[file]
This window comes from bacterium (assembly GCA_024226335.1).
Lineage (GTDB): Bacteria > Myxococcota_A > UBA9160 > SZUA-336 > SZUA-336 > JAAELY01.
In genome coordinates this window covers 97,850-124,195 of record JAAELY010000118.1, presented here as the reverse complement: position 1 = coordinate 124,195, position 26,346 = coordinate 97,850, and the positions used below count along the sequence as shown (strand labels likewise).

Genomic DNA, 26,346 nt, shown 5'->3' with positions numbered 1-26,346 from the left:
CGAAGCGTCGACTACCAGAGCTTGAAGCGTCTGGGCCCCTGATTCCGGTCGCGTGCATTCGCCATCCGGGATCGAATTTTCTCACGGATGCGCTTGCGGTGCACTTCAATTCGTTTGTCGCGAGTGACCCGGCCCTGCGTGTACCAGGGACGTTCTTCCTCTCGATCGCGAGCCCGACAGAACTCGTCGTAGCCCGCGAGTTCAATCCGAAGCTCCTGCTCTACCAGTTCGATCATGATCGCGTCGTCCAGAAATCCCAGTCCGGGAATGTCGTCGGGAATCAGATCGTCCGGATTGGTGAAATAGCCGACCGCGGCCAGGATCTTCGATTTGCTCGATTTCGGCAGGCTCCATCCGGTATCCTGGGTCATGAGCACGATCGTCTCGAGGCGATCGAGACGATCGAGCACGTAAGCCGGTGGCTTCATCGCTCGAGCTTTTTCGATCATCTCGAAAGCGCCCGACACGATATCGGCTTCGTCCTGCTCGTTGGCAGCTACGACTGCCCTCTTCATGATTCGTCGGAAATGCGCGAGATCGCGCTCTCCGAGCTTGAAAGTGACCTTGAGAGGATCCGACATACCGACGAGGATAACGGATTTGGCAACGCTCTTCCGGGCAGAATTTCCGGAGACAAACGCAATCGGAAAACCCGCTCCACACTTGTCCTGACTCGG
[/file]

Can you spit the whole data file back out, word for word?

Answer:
This window comes from bacterium (assembly GCA_024226335.1).
Lineage (GTDB): Bacteria > Myxococcota_A > UBA9160 > SZUA-336 > SZUA-336 > JAAELY01.
In genome coordinates this window covers 97,850-124,195 of record JAAELY010000118.1, presented here as the reverse complement: position 1 = coordinate 124,195, position 26,346 = coordinate 97,850, and the positions used below count along the sequence as shown (strand labels likewise).

Genomic DNA, 26,346 nt, shown 5'->3' with positions numbered 1-26,346 from the left:
CGAAGCGTCGACTACCAGAGCTTGAAGCGTCTGGGCCCCTGATTCCGGTCGCGTGCATTCGCCATCCGGGATCGAATTTTCTCACGGATGCGCTTGCGGTGCACTTCAATTCGTTTGTCGCGAGTGACCCGGCCCTGCGTGTACCAGGGACGTTCTTCCTCTCGATCGCGAGCCCGACAGAACTCGTCGTAGCCCGCGAGTTCAATCCGAAGCTCCTGCTCTACCAGTTCGATCATGATCGCGTCGTCCAGAAATCCCAGTCCGGGAATGTCGTCGGGAATCAGATCGTCCGGATTGGTGAAATAGCCGACCGCGGCCAGGATCTTCGATTTGCTCGATTTCGGCAGGCTCCATCCGGTATCCTGGGTCATGAGCACGATCGTCTCGAGGCGATCGAGACGATCGAGCACGTAAGCCGGTGGCTTCATCGCTCGAGCTTTTTCGATCATCTCGAAAGCGCCCGACACGATATCGGCTTCGTCCTGCTCGTTGGCAGCTACGACTGCCCTCTTCATGATTCGTCGGAAATGCGCGAGATCGCGCTCTCCGAGCTTGAAAGTGACCTTGAGAGGATCCGACATACCGACGAGGATAACGGATTTGGCAACGCTCTTCCGGGCAGAATTTCCGGAGACAAACGCAATCGGAAAACCCGCTCCACACTTGTCCTGACTCGG